Sinn Fein wants referendum on Irish unification

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Joker
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13 Jun 2012, 2:44 pm

http://news.nationalpost.com/2012/01/30 ... ification/ Tequila should love this I know I do :lol:



visagrunt
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13 Jun 2012, 6:36 pm

What they want and what they will get are two different things.

If you bothered to read the article you would understand that under present circumstances, such a referendum is a hopeless cause. (Which is why, of course, Sinn Fein don't want a referendum this year, or even within the next three years).


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13 Jun 2012, 7:01 pm

I did read the articale smarty pants.



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13 Jun 2012, 7:56 pm

i wonder if they will include boston in there unification plan


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Joker
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13 Jun 2012, 7:56 pm

vermontsavant wrote:
i wonder if they will include boston in there unification plan


:lol:



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14 Jun 2012, 5:35 am

Joker wrote:
vermontsavant wrote:
i wonder if they will include boston in there unification plan


:lol:
i have never been there but i like Ireland.my mothers maiden name was Carol McNamara hows that for an irish name


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Joker
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14 Jun 2012, 10:12 am

vermontsavant wrote:
Joker wrote:
vermontsavant wrote:
i wonder if they will include boston in there unification plan


:lol:
i have never been there but i like Ireland.my mothers maiden name was Carol McNamara hows that for an irish name


My mothers name is Loria that is also a irish name



duncvis
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14 Jun 2012, 10:38 am

Ain't gonna happen. If in the unlikely event there is a referendum in 2016, the chances of it being successful are remote, since Republican voters are outnumbered. This assumes that a similar referendum in the republic was also successful, which is by no means a given considering the significant difficulties unification would bring for the south.


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14 Jun 2012, 10:55 am

Seems a bit redundundant in this day and age of the EU. Kind of like Brooklyn trying to leave the state of New York to become a part of New Jersey.


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visagrunt
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14 Jun 2012, 12:53 pm

Joker wrote:
My mothers name is Loria that is also a irish name


Nonsense.

As a forename it was very briefly popular in the United States in the early 60's (it only showed up in frequency lists in 1961 and 1962), but it is certainly not Irish in origin.

Most references to the name stem from the Italian town of the same name.


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14 Jun 2012, 1:02 pm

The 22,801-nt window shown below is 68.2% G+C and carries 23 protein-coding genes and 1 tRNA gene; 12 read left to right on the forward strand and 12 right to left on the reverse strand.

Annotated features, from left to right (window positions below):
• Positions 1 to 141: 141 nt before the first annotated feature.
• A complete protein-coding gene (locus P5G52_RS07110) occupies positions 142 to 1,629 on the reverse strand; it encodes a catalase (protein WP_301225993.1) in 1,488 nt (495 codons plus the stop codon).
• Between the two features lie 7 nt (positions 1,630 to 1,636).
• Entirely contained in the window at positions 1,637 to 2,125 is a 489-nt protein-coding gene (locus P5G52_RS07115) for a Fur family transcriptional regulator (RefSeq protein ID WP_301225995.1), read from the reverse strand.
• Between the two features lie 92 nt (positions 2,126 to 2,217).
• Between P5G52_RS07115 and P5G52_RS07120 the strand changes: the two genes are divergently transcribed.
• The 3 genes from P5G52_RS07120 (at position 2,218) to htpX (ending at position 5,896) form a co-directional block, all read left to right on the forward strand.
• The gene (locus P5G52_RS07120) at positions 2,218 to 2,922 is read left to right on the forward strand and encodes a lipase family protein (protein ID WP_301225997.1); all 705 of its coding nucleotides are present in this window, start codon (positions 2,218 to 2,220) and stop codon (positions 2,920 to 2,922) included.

visagrunt wrote:
Joker wrote:
My mothers name is Loria that is also a irish name


Nonsense.

As a forename it was very briefly popular in the United States in the early 60's (it only showed up in frequency lists in 1961 and 1962), but it is certainly not Irish in origin.

Most references to the name stem from the Italian town of the same name.


Loria is of irish origin



visagrunt
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14 Jun 2012, 1:12 pm

Joker wrote:
Loria is of irish origin


If that is true, then Conor is an Italian name.


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14 Jun 2012, 1:21 pm

visagrunt wrote:
Joker wrote:
Loria is of irish origin


If that is true, then Conor is an Italian name.


It could be.



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14 Jun 2012, 2:02 pm

visagrunt wrote:
Joker wrote:
Loria is of irish origin


If that is true, then Conor is an Italian name.
i have never heard of loria as an irish name however every european language has a version of laurie or lauren.if joker says his moms name was irish i do believe him.lawrie is a more gaelic sounding but loria could have been an americanization


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Joker
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14 Jun 2012, 2:35 pm

vermontsavant wrote:
visagrunt wrote:
Joker wrote:
Loria is of irish origin


If that is true, then Conor is an Italian name.
i have never heard of loria as an irish name however every european language has a version of laurie or lauren.if joker says his moms name was irish i do believe him.lawrie is a more gaelic sounding but loria could have been an americanization


Thank you it is a americanization btw.



visagrunt
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14 Jun 2012, 3:52 pm

Um, Lawrie isn't an Irish name, either.

Lawrie--like Laurie, Lori, Laura and Loren--is a feminine domesticity of the Latin "Laurentius", from which the English, "Lawrence" is derived.

The Gaelic translation of Lawrence is "Labhras," (LAW-ras) and the feminisation would be, "Labhrain," or more colloquially, "Labhra" (LAW reen or LAW ra).

The only rendering of the name that might be unambiguously Celtic (Irish, Scots, Cornish or Manx) would be Laureen, or one of its cognates like Lauren. Lorraine could either be Celtic or Frankish, though.


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